Locations: Fox Run Subdivision in Geneva versus Lakey’s Creek in McLeansboro.
Histories: The Fox Run Subdivision was built over the former site of the Illinois State Training School for Girls, which operated between 1893 and 1978. The purpose of the “school” was to rehabilitate juvenile girls who had been convicted of a crime in the Illinois court system. Inevitably, deaths from illness and suicide occurred at the facility over the course of its 85 years in operation. Girls without families, or who had been disowned, were buried in a cemetery on the property. Several infants were buried there as well, and today the cemetery contains 51 graves.
Lakey’s Creek is the setting of quite possibly one of the oldest ghost stories in Illinois. Long before a concrete bridge spanned the shallow creek 1.5 miles east of McLeansboro, a frontiersman named Lakey attempted to erect his log cabin near a ford along the wagon trail to Mt. Vernon. One morning, a lone traveler stumbled upon Lakey’s body. Lakey’s head had been severed by his own axe, which was left at the scene. According to legend, his murderer was never found.
Hauntings: Shortly after construction was completed on the Fox Run Subdivision, some residents began to report eerie encounters. Most of these encounters centered on the tiny cemetery at the southwest end of the subdivision, but some—notably ethereal singing, knocking, and a physically aggressive phantom wearing an old-fashioned suit—were experienced by at least one resident in her home. Since the 1940s, visitors have reported seeing red eyes in the woods around the cemetery, as well as the specter of a woman in a white gown or flowing dress in the cemetery itself. Others have heard a crying infant.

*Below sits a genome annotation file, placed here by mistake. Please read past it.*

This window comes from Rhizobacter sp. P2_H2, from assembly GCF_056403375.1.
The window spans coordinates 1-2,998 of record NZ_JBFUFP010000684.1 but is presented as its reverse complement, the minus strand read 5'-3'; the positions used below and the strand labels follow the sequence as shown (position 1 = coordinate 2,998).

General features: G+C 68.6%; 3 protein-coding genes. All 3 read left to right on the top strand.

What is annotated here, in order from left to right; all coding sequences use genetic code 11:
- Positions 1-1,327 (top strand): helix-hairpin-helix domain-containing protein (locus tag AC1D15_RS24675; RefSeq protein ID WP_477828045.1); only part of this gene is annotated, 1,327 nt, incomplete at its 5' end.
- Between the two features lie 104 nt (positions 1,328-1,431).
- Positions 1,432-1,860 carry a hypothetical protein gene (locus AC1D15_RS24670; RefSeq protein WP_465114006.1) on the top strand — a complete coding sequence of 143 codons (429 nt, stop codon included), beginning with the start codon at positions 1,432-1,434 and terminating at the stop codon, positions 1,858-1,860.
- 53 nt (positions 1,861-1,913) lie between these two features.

For decades after the murder near Lakey’s Creek, travelers reported being chased by a headless horseman that rode out of the woods along Lakey’s Creek. “Always the rider, on a large black horse, joined travelers approaching the stream from the east, and always on the downstream side,” folklorist John Allen wrote. “Each time and just before reaching the center of the creek, the mistlike figure would turn downstream and disappear.” The headless horseman has been seen much less frequently in recent years.
Which of these two locations do you think is the scariest? Leave your comments below!
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